• By enumerating all cycles in a graph, each link is assigned a score equal to the number of feedback cycles it participates in.

• The link with the highest score is removed. When several links have the same highest score, a link to be removed is selected among them by random.

• The score of each remaining link is reduced by the number of cycles which pass through this link and were cut on the previous step.

• The procedure of link removal and score reduction is repeated until no cycles remain (which means that scores of all links become zero).

The cycle enumeration can be implemented by following all paths that originate from a given vertex and recording only the cycles that come back to this vertex. The procedure is repeated for each of the *N *graph vertices: evidently, each cycle of length *C *is counted *C *times and a proper normalization is performed. Naturally, the performance of the greedy algorithm is limited in terms of speed and memory requirement of the cycle enumeration step.

An example of network where the greedy algorithm performs flawlessly is shown in Figure Figure22.

Here the link (3, 1) carries the maximum score 2. A removal of this link indeed makes the graph acyclic, while a removal of any other than (3, 1) link would require a subsequent removal of the second link to achieve the same goal.

The hierarchical level-ordering by stimulated annealing outperforms the deterministic greedy algorithm in all respects. The performance of the stochastic stimulated annealing algorithm scales as *N *× *M*; memory-wise, it needs only lookup tables of a node position in the hierarchy and its nearest neighbors. Yet the greedy algorithm requires tracking along all paths originating from a given vertex, which uses a lot of memory and slows the performance significantly. Despite the fairly large prefactor required for a gradual multi-step annealing, the stochastic algorithm readily performs layouts of protein networks in whole organisms, consisting of around ~10^{4 }nodes and ~10^{5 }links. On contrary, we found it impractical to apply the greedy algorithm to networks with more than 100 – 200 vertices, which limits its utility to analyzing isolated systems and pathways. In addition, the greedy algorithm, as any other method based on near-sighted, local, single-step optimization, may miss the globally optimal solution, while the properly executed stimulated annealing always has a high probability of converging to it. This is indeed the case for bigger and more complex networks; yet even in a fairly simple graph, such as shown in Fig. Fig.3,3, the greedy algorithm may perform non-optimally.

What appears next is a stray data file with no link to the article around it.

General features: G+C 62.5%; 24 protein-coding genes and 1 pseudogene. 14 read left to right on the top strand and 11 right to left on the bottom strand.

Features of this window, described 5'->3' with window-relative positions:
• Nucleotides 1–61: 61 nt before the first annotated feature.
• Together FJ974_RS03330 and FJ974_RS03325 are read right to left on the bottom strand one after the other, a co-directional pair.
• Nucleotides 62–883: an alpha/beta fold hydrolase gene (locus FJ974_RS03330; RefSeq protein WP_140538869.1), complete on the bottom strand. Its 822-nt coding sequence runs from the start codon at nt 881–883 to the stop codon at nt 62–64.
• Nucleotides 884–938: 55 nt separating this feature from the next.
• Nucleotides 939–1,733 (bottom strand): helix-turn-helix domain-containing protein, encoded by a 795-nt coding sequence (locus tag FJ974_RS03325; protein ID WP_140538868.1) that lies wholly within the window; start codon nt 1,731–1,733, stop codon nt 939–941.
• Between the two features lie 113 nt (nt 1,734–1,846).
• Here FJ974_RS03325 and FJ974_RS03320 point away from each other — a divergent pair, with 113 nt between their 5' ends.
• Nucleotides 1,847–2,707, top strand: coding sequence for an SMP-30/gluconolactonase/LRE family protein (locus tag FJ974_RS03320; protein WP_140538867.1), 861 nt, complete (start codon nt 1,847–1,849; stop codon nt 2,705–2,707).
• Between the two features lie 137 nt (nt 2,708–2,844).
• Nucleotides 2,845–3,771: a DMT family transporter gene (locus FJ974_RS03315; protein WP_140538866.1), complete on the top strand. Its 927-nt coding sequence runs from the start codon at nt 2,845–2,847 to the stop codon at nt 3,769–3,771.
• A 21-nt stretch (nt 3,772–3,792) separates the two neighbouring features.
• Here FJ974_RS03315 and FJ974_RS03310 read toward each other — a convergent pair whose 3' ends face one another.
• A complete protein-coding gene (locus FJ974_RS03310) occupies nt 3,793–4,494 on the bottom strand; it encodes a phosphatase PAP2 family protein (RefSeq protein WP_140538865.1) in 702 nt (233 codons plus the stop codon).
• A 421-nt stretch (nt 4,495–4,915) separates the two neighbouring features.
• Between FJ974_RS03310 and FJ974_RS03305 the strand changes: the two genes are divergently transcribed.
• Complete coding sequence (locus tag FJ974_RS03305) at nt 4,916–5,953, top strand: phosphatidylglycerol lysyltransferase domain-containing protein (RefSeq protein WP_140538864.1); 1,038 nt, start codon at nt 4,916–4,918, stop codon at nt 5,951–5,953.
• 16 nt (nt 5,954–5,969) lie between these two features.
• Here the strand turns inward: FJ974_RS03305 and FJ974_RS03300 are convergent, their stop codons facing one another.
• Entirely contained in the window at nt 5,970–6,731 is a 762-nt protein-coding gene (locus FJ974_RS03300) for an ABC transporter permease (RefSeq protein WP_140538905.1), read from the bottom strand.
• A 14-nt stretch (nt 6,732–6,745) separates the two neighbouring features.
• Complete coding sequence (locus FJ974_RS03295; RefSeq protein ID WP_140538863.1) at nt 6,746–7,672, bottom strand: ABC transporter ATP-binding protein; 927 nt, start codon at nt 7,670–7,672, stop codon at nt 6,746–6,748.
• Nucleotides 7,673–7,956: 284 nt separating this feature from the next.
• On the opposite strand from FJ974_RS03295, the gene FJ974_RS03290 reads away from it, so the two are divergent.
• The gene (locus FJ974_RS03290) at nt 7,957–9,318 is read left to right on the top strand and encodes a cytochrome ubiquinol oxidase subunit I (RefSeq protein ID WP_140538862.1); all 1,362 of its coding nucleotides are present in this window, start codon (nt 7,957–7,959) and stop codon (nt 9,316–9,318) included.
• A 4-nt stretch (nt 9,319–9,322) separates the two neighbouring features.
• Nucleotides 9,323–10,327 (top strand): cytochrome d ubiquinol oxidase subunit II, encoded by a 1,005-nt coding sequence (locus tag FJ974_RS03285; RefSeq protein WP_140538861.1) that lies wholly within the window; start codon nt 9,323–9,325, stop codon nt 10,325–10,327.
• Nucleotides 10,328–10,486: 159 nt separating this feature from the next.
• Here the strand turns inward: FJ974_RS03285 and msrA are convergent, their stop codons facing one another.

A good hierarchical layout of a regulatory or signaling pathway clarifies its biological functioning by identifying the cascade of information processing steps. Such layout should not only minimize the number of anti-hierarchical (feedback) links but also shorten the length of hierarchical (feedforward) links. Without carrying any energetic penalty these latter links can be arbitrarily long, i.e. they could connect proteins separated by many hierarchical levels. This interferes with identifying the hierarchical levels as definite stages (e.g. in a temporal sense) of information processing. Introduction of a small energetic penalty for the total length of hierarchical links alleviates this problem. The energy function used in our simulated annealing algorithm then becomes

$$E={\displaystyle \sum _{i\to j}[H({m}_{i}-{m}_{j})+({m}_{j}-{m}_{i}){E}^{\prime}H({m}_{j}-{m}_{i})]}.$$

(1)

Here *m*_{i }and *m*_{j }denote the hierarchical levels of nodes *i *and *j *connected by a link *i *→ *j *(or (i, j)) and *H*(*x*) is a version of the Heaviside step function equal to 1 for *x *≥ 0 and to 0 otherwise. For moderate-size pathways consisting of ~10^{2 }vertices we tried the range of energetic penalty *E*' = 0.02 - 0.1 (relative to 1, which is the energetic cost of a single anti-hierarchical link). The layout results in this range were independent of *E*'.

The number of levels *M *for the stimulated annealing hierarchical layout could be fixed by external biological requirements such as e.g. a limit on time allowed for a functional response. Otherwise, *M *could be determined self-consistently from our algorithm itself, by observing when the number of anti-hierarchical links stops to significantly decrease upon the increase in the number of levels. This is illustrated in Fig. Fig.44 where a plot of the number of anti-hierarchical links vs number of levels is presented for the human protein phosphorylation network.

The biological function of anti-hierarchical links identified by our annealing algorithm often involves sending feedback late in the timecourse of their signaling pathways, or, similarly, resetting the pathway to its original state which it had before the arrival of the signal. To illustrate this on a concrete biological example, we performed the hierarchical layout of two of the largest pathways in the HPRD pathway database [7]: the EGFR1-pathway (80 proteins, 90 regulatory interactions) and the B-cell receptor pathway (77 proteins, 90 regulatory interactions). The hierarchical layout is illustrated in Fig. Fig.55 and and6.6. The optimal layout was achieved at 7 hierarchical layers for the EGFR1-pathway and 5 hierarchical levels for the B-cell receptor pathway. In most annealing runs we correspondingly identified 5 and 2 anti-hierarchical links in these two pathways.